Southern region goat farmers eye global market breakthrough

The Chronicle

Rutendo Nyeve, Business Reporter

GOAT farmers from the southern region are set to scale up their efforts as they seek to migrate from subsistence to commercial farming with the broader objective to penetrate the global market.

Mr Ayanda Sikhosana conducts a training session during a commercial goat breeding workshop at the ZITF in Bulawayo on Saturday

The first step towards this vision has seen socio-economic empowerment organisation Affirmative Action Group (AAG), in partnership with NKN Breeding Solutions and Sikhosana Bucks and Poultry, conducting a goat farming seminar at the Zimbabwe Agricultural Centre in Bulawayo on Saturday to cross pollinate ideas on breeding techniques, breed improvements, goat housing as well as nutrition and health.

Farmers from Bulawayo, Matabeleland North, Matabeleland South and Midlands provinces attended the seminar held under the theme: “Migrating from subsistence to commercial goat farming.”

Goats are one of the greatest potential export products with global sources like the United Arab Emirates being the largest source market.

Farmers were taken through presentations by NKN Breeding Solutions technical director Mr Nkanyiso Ngwenya, Sikhosana Bucks and Poultry founder and director, Mr Ayanda Sikhosana, representatives from ZimTrade, Zimbabwe Women’s Microfinance Bank, SeedCo and consultants on critical components of goat farming towards boosting production and in the end exporting.

Zimbabwe National Chamber of Commerce (ZNCC) vice-president for the southern region Mr Louis Herbst was the guest of honour.

Speaking on the sidelines of the seminar, AAG Bulawayo Chapter chairperson Mr Bukhosi Ncube said goat farming was a viable business with a great potential to empower people’s lives.

“What we have observed is that goat farming is a viable business and as a way of empowering the farmers we decided to host this seminar so that people learn about the different facets of goat farming.

There a number opportunities that lie with goat farming,” said Mr Ncube.

“There is a huge export market and that is an opportunity as well to ensure we penetrate it.

With good breeding, one goat can cost money equivalent to a cow so that says a lot about goat farming.”

Mr Ngwenya said many farmers were excited about goat production.

“There has been a buzz in the goat circles, everyone is excited about goats, there is so much money in goats but there are so many people who want to find out where exactly is the money and how they can enter into the goat industry,” he said.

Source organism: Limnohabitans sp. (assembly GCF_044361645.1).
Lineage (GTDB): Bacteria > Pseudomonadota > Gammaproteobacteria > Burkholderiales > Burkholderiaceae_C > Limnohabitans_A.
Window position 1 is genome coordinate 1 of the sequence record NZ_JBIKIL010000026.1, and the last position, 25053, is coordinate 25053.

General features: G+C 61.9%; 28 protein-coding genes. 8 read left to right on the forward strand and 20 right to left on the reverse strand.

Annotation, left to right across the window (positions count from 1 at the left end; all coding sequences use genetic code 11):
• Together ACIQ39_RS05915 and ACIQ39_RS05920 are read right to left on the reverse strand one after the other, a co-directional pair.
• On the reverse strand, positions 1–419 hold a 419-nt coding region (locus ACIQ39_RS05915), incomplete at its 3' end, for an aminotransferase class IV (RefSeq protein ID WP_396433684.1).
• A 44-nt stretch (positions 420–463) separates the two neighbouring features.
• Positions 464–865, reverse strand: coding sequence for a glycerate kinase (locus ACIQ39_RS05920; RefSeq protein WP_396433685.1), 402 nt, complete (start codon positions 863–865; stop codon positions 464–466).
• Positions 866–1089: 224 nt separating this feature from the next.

Mr Ngwenya said the seminar targeted established and aspiring goat farmers to share lessons from practical experiences so that they can realise commercial value from goat projects.

“I am very excited about the training and the turn up, so many people came for the programme and I am very excited for the support from other stakeholders for example, we had SeedCo that was sharing knowledge on fodder production because we are not just looking at rearing these goats out on the veld,” said Mr Ngwenya.

“Farming methods are evolving over time and so many farmers are now getting into fodder crop production so that the goats are sustained in good health right through the calendar year.

We don’t have to just depend on the rainy season for sound nutrition for our goats.

“We also had from the farmers union, people to facilitate further more about fodder crop production, agro consultancy business stakeholders to address critical matters to contribute to a successful goat farming project.”

Mr Sikhosana said the seminar was meant to steer growth of the goat industry through strengthening relations and sharing ideas.

“We have had a lot of people coming for consultation so we decided why not sit down under one seminar so that we share ideas on goat farming.

It is not about us presenting but farmers as well highlighting their challenges and seeing how best we can help each other grow.

We also want farmers to work together so that we can strengthen the goat industry that we are growing in Zimbabwe,” said Mr Sikhosana.

“Right now, Namibia, Botswana and South Africa are the biggest goat industries in Southern Africa and we would like to believe Zimbabwe can be the next country to join in the lead.

Goat meat is a very viable export meat and we believe and can play a very pivotal role in the country’s economy.”

ZimTrade Southern region manger Mr Velile Dube said his organisation was ready to assist farmers with information on steps to be taken when one wants to export.

He said they deliberately targeted the seminar so that they could establish contact with farmers at the initial stages of their production so that they grow with a vision to grow their businesses.

“Part of our mandate as an institution is to do market intelligence which seeks to establish what and where our people can export.

Amongt other countries, United Arab Emirates is the world’s greatest source market due to their religion as they don’t take beef.

As such it is key to scale up your production and gear up for the global market.

You might also need to know that there is documentation that has to be in place and we are there to help you with that,” said Mr Dube.

Export documentation relevant to goat exportation includes the Halal certificate (for UAE market), import and export permits among others.

Article Source: The Chronicle

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